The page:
Caffe Fantastico, along with proper stoneware mugs. We got our milk in Avalon bottles, and our
sugar in a paper box. Ice cold pops were sold in the cans they came in. Cans are very recyclable
and refundable, so we consider that zero waste.

Recycling and Garbage:
We had two recycling stations on site, and the one and only garbage can was located in the tent
with our Sustainability Ambassador, The Sustainable Fox. People would bring their ‘garbage’ to
her and then she would explain how, what, and where to recycle it. If a patron didn’t spend time
with her to learn, she would graciously just divert the compostables/recyclables for them. The one
garbage solution is a brilliant strategy and money well spent.

After two days and about 1000 people coming through the Hub, we had less than a handful of
garbage. We only had 2 baby wipes that were used for a craft cleanup, and one band-aid!

Investment of time:
– educating staff and volunteers
– washing beer cups between days of the festival
– laundering the cloth napkins and cloth rags if needed

Investment of money:
– paying a sustainable ambassador
– plastic and very reusable cups for beer
– glassware rental if that is your preference.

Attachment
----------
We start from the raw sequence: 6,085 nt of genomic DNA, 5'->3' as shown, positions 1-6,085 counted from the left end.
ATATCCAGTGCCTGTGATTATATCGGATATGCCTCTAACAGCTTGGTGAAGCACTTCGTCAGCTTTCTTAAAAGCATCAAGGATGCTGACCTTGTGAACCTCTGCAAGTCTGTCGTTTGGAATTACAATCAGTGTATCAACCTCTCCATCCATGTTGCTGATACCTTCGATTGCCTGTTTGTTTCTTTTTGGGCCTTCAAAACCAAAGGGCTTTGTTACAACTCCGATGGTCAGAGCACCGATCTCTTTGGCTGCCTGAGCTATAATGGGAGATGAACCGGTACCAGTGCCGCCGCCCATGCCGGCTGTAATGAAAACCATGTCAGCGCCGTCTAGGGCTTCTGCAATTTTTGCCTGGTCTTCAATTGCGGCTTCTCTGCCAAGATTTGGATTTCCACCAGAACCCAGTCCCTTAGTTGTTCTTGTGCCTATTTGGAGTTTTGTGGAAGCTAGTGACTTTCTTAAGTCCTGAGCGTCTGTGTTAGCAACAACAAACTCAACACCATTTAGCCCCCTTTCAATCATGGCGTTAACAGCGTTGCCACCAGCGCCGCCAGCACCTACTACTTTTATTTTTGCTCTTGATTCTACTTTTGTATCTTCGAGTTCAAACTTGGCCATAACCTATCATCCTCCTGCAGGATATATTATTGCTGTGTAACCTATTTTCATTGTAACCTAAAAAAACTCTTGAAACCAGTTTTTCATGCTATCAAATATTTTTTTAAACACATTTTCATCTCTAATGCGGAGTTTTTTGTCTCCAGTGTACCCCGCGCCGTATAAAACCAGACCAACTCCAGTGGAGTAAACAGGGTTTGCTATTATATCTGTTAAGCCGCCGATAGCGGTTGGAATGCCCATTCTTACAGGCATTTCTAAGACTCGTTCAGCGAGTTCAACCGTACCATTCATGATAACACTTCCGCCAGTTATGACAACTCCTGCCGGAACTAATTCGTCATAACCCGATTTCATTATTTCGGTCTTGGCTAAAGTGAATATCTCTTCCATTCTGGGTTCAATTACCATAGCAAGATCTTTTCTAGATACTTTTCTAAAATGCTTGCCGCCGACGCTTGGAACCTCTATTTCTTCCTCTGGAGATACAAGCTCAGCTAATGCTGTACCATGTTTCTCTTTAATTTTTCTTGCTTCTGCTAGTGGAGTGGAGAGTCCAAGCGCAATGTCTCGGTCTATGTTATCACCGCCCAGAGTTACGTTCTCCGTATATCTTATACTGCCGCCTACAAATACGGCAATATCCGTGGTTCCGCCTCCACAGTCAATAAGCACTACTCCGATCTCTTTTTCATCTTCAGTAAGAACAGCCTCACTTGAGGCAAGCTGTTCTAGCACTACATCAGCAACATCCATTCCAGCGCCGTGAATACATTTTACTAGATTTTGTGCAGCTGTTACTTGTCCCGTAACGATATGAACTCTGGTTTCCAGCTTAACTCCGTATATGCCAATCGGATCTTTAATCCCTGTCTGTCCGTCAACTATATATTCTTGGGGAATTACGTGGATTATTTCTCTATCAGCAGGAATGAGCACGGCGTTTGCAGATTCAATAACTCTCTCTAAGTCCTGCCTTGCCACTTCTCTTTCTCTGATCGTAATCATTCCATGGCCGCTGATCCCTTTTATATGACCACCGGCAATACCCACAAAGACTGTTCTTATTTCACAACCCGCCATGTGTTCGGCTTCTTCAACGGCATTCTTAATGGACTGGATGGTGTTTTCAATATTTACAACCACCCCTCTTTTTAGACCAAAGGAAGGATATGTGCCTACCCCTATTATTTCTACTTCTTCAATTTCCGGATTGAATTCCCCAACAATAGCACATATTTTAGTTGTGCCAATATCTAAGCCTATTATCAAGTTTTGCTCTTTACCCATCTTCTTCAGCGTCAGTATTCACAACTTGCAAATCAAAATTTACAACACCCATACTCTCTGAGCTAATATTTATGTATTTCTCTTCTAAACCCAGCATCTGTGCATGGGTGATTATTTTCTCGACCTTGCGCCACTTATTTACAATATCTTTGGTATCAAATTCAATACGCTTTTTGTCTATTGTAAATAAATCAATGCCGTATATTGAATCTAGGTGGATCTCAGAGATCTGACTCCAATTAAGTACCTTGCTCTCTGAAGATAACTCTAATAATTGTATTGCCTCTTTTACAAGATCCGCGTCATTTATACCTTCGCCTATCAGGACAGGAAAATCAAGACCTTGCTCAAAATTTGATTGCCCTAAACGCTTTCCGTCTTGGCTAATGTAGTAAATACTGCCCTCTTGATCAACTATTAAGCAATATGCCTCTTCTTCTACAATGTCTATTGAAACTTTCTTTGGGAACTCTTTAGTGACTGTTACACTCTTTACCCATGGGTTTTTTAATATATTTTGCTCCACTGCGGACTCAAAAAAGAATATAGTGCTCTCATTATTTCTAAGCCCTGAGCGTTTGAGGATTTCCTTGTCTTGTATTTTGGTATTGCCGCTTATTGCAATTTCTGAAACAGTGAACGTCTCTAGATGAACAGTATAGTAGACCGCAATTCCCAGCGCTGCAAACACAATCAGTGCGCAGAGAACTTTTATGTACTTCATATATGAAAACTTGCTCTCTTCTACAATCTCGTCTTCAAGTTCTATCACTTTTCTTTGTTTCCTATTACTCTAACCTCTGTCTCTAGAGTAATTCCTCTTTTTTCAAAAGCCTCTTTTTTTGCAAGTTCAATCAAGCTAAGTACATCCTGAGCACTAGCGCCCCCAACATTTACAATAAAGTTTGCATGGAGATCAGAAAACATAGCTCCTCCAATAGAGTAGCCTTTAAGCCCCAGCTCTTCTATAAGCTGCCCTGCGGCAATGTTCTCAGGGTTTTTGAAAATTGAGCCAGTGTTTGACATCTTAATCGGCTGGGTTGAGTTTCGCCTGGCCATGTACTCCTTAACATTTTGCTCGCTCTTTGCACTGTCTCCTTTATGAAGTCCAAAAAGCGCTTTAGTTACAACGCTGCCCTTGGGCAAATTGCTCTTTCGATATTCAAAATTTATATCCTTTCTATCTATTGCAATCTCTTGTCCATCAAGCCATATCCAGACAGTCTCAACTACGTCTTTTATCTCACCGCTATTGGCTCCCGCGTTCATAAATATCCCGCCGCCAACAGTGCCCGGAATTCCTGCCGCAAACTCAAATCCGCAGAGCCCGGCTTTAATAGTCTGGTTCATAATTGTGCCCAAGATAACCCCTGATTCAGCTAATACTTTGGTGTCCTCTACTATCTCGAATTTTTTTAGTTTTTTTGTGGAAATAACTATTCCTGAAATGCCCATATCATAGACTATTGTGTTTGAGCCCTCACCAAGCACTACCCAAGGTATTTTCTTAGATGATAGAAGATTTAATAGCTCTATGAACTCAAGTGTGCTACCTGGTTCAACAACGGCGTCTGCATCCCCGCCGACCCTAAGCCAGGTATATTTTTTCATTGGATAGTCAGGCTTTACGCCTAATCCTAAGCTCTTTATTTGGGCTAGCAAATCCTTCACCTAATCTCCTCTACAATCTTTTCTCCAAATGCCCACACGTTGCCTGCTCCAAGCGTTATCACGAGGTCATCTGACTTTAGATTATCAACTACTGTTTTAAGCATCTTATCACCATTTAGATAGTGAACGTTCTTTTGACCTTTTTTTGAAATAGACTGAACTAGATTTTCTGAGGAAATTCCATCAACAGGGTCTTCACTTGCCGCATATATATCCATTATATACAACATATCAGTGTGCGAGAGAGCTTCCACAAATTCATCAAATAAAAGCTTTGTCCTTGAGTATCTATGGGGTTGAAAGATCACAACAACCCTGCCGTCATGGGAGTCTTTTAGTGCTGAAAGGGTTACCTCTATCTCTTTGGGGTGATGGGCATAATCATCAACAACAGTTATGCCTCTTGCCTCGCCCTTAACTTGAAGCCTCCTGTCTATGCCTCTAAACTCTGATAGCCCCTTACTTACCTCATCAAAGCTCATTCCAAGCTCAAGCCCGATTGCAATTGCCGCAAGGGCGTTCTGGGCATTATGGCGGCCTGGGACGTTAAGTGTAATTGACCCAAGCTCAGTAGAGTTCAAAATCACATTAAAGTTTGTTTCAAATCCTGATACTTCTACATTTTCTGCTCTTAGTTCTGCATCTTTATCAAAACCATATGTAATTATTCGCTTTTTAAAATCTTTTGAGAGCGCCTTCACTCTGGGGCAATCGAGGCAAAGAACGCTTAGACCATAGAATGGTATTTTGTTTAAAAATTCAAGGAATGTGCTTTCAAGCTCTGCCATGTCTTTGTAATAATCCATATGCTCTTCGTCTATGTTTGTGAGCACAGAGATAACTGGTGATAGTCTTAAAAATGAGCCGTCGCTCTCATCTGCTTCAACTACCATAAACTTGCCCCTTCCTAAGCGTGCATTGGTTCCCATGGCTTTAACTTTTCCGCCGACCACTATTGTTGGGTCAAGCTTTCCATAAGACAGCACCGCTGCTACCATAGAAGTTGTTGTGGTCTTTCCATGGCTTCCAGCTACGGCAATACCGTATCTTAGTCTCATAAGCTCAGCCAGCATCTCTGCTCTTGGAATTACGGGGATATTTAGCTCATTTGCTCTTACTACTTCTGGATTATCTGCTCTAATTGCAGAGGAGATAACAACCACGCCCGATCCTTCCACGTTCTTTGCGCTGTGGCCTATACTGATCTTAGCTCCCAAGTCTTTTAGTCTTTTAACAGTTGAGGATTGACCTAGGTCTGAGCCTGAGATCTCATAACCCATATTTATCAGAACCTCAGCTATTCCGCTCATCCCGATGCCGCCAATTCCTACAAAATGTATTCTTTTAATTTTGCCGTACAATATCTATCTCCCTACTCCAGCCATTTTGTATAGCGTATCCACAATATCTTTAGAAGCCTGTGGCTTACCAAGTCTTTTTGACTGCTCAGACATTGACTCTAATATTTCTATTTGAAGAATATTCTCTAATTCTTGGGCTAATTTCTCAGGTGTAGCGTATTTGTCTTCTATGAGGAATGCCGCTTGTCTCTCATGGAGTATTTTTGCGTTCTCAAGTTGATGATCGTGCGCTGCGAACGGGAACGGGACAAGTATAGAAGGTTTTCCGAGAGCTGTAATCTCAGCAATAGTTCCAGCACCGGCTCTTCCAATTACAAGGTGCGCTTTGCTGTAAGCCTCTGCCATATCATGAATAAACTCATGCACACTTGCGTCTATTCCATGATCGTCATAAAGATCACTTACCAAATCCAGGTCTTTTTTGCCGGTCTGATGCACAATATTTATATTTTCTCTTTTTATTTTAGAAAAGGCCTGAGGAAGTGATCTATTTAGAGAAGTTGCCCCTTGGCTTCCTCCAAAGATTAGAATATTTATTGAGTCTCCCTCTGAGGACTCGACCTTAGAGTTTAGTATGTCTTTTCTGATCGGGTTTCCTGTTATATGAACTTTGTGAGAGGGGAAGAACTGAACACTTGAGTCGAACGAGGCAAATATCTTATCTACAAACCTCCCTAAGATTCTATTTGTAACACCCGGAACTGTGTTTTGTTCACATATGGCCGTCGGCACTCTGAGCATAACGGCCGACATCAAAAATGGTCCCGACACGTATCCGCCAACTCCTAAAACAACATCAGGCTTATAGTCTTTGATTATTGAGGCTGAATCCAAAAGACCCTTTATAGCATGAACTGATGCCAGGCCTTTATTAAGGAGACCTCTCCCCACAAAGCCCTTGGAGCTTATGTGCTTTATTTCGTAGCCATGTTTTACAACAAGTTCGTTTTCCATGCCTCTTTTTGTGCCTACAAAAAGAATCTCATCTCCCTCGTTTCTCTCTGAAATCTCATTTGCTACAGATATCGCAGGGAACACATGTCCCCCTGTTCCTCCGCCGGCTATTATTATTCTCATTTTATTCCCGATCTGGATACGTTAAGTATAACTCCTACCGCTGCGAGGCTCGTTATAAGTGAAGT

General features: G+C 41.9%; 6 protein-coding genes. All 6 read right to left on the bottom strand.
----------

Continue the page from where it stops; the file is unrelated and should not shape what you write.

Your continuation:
– Hiring a company for recycling stations…who also do mid festival pick-ups! We had no
wasps hovering.

Other things we did:
Every year we hand out Festival buttons as a way to check patrons in for their tour. This is a free
festival, so this was our tracking device. When we handed out buttons we asked patrons to return
them when they were done for the day so we could reuse them next year. We had 31% returned!

SKAM’s next steps: Things we are hoping to do next year and into the future:
– Ice in plastic bags.
– Less recycling: use jugs of pre-made lemonade/ice tea instead of canned. Teach
concession volunteers about latex gloves and when to change them. Having concession
volunteers on one duty will lessen the latex gloves impact. Find more compostable
options!
– We printed 500 maps to hand out to the audience. We can print 400 less next year as
people have phones with cameras and can take a picture of their ‘programme’
– Zero waste our office: Get a compost. Ask the neighbour if they want our greens. Buy
Avalon milk or something similar.
– Find a way to either not hand out buttons or find stickers that are recyclable (currently not
so, as they have glue backing).

Research: These are BC websites but we are sure there must be similar in different provinces!

http://pmdrecycling.com/free-recycling/

http://www.bclaws.ca/EPLibraries/bclaws_new/document/ID/freeside/11_210_99#section16